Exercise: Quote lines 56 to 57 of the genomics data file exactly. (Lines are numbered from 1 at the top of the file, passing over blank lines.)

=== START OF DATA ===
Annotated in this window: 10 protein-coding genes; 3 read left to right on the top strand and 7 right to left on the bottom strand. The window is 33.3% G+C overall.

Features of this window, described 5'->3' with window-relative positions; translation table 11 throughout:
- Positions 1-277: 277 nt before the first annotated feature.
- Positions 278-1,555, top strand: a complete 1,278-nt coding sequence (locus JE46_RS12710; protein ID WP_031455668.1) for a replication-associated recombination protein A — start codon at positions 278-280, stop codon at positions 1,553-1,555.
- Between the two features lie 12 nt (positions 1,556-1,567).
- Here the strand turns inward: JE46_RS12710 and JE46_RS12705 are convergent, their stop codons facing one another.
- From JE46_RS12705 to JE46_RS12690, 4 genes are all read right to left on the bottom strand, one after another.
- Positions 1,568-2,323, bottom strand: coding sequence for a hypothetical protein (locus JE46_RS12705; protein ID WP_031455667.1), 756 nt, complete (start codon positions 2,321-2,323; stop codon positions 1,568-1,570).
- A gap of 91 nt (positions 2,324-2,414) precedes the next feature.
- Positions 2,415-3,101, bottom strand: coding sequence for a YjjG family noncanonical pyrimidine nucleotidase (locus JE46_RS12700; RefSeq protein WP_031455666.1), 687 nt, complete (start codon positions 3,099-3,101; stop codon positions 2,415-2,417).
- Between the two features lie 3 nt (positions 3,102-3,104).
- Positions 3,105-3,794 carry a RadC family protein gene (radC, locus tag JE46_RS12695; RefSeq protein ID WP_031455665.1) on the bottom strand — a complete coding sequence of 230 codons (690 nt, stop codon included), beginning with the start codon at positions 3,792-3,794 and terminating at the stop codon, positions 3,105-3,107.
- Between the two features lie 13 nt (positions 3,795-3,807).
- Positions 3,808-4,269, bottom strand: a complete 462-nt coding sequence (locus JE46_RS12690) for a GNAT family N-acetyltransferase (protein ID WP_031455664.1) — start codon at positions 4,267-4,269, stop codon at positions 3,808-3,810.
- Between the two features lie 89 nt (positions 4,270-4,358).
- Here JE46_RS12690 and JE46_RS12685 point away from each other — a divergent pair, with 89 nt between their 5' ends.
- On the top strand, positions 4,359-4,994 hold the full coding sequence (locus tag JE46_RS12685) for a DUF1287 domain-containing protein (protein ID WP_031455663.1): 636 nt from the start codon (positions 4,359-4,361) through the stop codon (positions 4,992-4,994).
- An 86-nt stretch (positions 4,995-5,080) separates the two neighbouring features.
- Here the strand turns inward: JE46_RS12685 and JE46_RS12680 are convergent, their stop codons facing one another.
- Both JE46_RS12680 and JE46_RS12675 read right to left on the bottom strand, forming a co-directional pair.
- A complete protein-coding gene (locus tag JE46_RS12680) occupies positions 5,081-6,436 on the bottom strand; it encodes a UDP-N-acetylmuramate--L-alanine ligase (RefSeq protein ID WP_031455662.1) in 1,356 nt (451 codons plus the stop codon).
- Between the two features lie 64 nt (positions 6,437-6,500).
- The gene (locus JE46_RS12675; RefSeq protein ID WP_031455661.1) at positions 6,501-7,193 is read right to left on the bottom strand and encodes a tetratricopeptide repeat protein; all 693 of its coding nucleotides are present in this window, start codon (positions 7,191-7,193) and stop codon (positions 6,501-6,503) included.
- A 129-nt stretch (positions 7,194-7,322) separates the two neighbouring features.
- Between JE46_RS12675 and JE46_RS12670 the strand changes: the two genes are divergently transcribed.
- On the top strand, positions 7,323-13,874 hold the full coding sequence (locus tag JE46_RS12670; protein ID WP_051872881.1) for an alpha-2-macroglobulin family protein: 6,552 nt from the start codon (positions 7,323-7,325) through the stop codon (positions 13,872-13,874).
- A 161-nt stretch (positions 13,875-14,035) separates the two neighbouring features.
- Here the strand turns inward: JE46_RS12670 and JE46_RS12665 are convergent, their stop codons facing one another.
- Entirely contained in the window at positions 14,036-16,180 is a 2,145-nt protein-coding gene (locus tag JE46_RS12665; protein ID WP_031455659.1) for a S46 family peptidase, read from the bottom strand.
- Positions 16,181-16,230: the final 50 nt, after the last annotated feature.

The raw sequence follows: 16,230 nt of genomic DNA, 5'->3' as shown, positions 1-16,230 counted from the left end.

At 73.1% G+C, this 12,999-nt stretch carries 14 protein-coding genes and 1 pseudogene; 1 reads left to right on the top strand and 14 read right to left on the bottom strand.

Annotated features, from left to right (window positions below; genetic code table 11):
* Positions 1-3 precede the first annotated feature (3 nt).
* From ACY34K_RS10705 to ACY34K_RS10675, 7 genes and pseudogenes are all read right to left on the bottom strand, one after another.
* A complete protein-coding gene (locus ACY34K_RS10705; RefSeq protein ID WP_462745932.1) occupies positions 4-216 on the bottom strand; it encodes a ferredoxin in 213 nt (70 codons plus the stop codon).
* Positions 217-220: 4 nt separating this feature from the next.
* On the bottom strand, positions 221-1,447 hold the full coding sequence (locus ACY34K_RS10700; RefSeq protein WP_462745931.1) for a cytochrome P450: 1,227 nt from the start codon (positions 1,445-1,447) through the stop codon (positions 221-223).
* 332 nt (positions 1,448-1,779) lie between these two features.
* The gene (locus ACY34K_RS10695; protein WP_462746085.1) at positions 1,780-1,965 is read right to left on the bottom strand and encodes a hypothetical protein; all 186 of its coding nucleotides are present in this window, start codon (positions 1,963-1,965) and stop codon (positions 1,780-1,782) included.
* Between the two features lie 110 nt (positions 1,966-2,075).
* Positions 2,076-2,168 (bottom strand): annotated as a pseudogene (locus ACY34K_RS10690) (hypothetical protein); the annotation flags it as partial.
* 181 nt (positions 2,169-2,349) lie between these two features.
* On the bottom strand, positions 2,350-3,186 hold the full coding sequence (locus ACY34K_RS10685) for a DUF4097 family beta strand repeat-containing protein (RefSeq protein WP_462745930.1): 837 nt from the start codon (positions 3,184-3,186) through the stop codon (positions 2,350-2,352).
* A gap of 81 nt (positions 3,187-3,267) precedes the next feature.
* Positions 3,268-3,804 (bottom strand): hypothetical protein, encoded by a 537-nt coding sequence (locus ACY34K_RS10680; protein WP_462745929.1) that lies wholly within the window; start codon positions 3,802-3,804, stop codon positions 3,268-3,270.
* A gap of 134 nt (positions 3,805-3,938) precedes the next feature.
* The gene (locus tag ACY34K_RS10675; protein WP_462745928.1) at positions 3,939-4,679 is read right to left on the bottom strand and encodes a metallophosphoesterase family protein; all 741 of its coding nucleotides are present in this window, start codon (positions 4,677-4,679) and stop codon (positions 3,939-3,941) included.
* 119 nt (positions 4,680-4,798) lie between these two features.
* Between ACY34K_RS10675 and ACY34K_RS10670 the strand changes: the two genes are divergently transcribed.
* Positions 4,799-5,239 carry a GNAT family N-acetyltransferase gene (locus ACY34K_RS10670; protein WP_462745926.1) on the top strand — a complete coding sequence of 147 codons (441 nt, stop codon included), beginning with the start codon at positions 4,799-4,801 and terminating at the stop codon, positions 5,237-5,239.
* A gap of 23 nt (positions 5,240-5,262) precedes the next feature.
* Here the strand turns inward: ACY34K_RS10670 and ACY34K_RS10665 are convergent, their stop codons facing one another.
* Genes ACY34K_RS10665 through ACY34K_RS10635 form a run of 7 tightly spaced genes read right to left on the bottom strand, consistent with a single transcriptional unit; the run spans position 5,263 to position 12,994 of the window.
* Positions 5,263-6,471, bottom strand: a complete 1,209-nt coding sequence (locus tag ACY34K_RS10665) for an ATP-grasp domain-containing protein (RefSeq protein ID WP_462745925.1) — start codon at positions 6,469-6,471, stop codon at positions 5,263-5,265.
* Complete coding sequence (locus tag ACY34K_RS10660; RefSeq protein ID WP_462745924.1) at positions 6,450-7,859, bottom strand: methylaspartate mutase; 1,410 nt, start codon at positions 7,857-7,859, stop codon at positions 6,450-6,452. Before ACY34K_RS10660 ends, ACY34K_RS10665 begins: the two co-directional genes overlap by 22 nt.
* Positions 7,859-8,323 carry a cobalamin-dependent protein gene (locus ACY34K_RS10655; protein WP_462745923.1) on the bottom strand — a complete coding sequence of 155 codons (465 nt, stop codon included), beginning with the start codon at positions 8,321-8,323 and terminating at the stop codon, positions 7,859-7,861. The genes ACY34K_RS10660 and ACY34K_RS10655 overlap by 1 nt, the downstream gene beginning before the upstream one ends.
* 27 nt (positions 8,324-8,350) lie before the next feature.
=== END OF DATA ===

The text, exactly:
* Complete coding sequence (locus tag ACY34K_RS10660; RefSeq protein ID WP_462745924.1) at positions 6,450-7,859, bottom strand: methylaspartate mutase; 1,410 nt, start codon at positions 7,857-7,859, stop codon at positions 6,450-6,452. Before ACY34K_RS10660 ends, ACY34K_RS10665 begins: the two co-directional genes overlap by 22 nt.
* Positions 7,859-8,323 carry a cobalamin-dependent protein gene (locus ACY34K_RS10655; protein WP_462745923.1) on the bottom strand — a complete coding sequence of 155 codons (465 nt, stop codon included), beginning with the start codon at positions 8,321-8,323 and terminating at the stop codon, positions 7,859-7,861. The genes ACY34K_RS10660 and ACY34K_RS10655 overlap by 1 nt, the downstream gene beginning before the upstream one ends.